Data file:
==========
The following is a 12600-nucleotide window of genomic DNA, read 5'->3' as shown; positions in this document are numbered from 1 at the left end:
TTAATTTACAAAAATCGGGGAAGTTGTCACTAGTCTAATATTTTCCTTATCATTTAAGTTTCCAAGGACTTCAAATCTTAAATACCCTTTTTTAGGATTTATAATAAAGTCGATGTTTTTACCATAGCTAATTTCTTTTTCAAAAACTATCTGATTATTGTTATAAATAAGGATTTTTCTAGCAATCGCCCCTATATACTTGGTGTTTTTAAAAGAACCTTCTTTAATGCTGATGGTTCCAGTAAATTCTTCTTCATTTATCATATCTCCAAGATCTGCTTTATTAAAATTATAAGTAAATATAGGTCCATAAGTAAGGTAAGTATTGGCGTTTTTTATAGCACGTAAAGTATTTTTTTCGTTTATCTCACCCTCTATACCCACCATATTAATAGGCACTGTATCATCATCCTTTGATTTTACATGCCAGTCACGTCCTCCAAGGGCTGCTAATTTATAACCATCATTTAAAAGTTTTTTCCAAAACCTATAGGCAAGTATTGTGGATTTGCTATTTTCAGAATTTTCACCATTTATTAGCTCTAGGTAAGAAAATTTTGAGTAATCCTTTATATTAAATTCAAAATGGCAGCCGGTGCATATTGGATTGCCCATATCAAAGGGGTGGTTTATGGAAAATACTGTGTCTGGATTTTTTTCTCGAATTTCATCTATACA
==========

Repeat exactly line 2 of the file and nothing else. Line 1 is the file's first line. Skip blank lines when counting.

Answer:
TTAATTTACAAAAATCGGGGAAGTTGTCACTAGTCTAATATTTTCCTTATCATTTAAGTTTCCAAGGACTTCAAATCTTAAATACCCTTTTTTAGGATTTATAATAAAGTCGATGTTTTTACCATAGCTAATTTCTTTTTCAAAAACTATCTGATTATTGTTATAAATAAGGATTTTTCTAGCAATCGCCCCTATATACTTGGTGTTTTTAAAAGAACCTTCTTTAATGCTGATGGTTCCAGTAAATTCTTCTTCATTTATCATATCTCCAAGATCTGCTTTATTAAAATTATAAGTAAATATAGGTCCATAAGTAAGGTAAGTATTGGCGTTTTTTATAGCACGTAAAGTATTTTTTTCGTTTATCTCACCCTCTATACCCACCATATTAATAGGCACTGTATCATCATCCTTTGATTTTACATGCCAGTCACGTCCTCCAAGGGCTGCTAATTTATAACCATCATTTAAAAGTTTTTTCCAAAACCTATAGGCAAGTATTGTGGATTTGCTATTTTCAGAATTTTCACCATTTATTAGCTCTAGGTAAGAAAATTTTGAGTAATCCTTTATATTAAATTCAAAATGGCAGCCGGTGCATATTGGATTGCCCATATCAAAGGGGTGGTTTATGGAAAATACTGTGTCTGGATTTTTTTCTCGAATTTCATCTATACA